Tuesday, July 7, 2015
Not Bad Is The New Amazing: An Obsession, Part 6
I will admit that my fascination with the overhyping of mediocre music has become an obsession. I try to put the subject to bed, but that damn baby will not go to sleep.
Last week, my friend Michael called to discuss Leon Bridges, an artist he cares about as little as I do. After a few minutes of mutual venting over the ludicrous Sam Cooke references, Michael calmly offered his closing thought.
"I wonder how many people would love Leon Bridges if they had to buy it and not stream it."
This immediately took me back, way back.
I was buying records at a very early age. Like some of you, I bought "Sgt. Pepper" while The Beatles were still a band. But I wasn't allowed to listen to it until I did my math homework. If I wanted to hear the new Rolling Stones record, I had to save two weeks allowance to purchase it and if that Stones album happened to be "Goat's Head Soup," I would cry that the only record I was able to purchase that month only had 5 good songs on it. ONLY 5 good songs. (I've grown fond of "Goat's Head Soup" over the years, but that's only because "Dirty Work" and "Voodoo Lounge" exist.) Still, I stayed with it, listening to every note, crushed, knowing it'd be a year minimum before Mick & Keith would release something else.
When you invest time and money into something, anything really...a meal, a vacation, a record...you suddenly become more critical. Reservations three weeks in advance for that new steak house with the fab wine list and the meal that's going to cost you three bills is more important than the quick burger off of Route 202 in Danbury when you're starving. That Merlot just may get sent back. The burger though, wasn't bad. I mean, you were hungry and you never really have to go back to that joint again. Nobody's sending back a chicken sandwich from Wendy's.
1971, you bought a record, you unwrapped it, you caressed it. You read the lyrics and the liner notes and the band credits. You listened and if you loved it, you listened again and again, sometimes with friends. If you didn't love it, you still listened. You just filed it away more quickly, and still, you'd come back to it, as if it miraculously grew a few more good tunes.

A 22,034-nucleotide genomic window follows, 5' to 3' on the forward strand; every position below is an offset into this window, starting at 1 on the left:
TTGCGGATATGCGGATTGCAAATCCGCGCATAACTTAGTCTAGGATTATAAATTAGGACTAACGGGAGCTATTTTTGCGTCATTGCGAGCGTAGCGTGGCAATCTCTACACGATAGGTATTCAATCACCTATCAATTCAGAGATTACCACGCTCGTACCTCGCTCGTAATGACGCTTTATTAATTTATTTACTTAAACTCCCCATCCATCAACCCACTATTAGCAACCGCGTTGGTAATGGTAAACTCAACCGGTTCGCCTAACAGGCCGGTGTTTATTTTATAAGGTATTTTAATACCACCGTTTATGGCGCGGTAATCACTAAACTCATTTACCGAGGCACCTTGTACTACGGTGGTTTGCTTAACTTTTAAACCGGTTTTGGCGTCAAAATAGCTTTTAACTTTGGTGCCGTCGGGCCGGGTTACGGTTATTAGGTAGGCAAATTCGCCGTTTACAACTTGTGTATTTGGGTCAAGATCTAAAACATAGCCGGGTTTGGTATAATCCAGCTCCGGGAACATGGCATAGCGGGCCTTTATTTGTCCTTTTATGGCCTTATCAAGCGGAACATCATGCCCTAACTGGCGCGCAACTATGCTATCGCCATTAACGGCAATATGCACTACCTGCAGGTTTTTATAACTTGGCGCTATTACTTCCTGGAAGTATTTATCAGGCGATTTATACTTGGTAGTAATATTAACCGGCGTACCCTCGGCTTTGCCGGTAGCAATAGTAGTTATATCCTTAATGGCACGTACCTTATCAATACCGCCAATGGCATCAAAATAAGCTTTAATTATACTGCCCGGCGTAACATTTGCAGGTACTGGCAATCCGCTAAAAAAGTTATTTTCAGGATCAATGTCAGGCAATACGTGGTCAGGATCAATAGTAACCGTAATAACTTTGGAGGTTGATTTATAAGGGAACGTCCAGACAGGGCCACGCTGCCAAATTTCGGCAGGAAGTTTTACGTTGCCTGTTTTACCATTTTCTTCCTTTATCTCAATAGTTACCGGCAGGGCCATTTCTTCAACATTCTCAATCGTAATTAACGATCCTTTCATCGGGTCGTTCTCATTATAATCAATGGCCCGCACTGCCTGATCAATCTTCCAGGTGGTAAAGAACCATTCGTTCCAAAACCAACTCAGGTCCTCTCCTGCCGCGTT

2015, you read about five new bands and dial'em all up. You give'em a test drive, maybe a minute here, thirty seconds there. "Hmmm...not bad." What are your favorite songs? "I like #2, #4 and that one with the choir." In 1971, we knew the length of every song on "Sticky Fingers." Nobody ever referred to "Bitch" as "#6."
As I said in the earlier post from June 16th on Leon Bridges, I hold nothing against him. It's not his fault. The man has some talent. But I do wonder how great his debut would sound if all those "not bads" actually dropped $15 for it. I guess you could argue that the $15 bucks would make it better. I fell into that trap many times, unwilling to admit I hated what I just paid for. I also wonder how great the Leon Bridges debut would be if that was the only record you bought or listened to in a week.
This isn't really about Leon Bridges. Or the Alabama Shakes. Or any of the artists I haven't warmed up to. It's about all of them and more. It's easy to hand out 4 star reviews when you've got nothing invested in it, and occasionally, not even the 38 minutes to listen to something in its entirety. It's about quality control and not being so easily satisfied.
Then again, who am I to tell you what to listen to? I listen to a lot of crap myself and genuinely love it. But it can't be just me who is fed up with "not bad" being the new "amazing."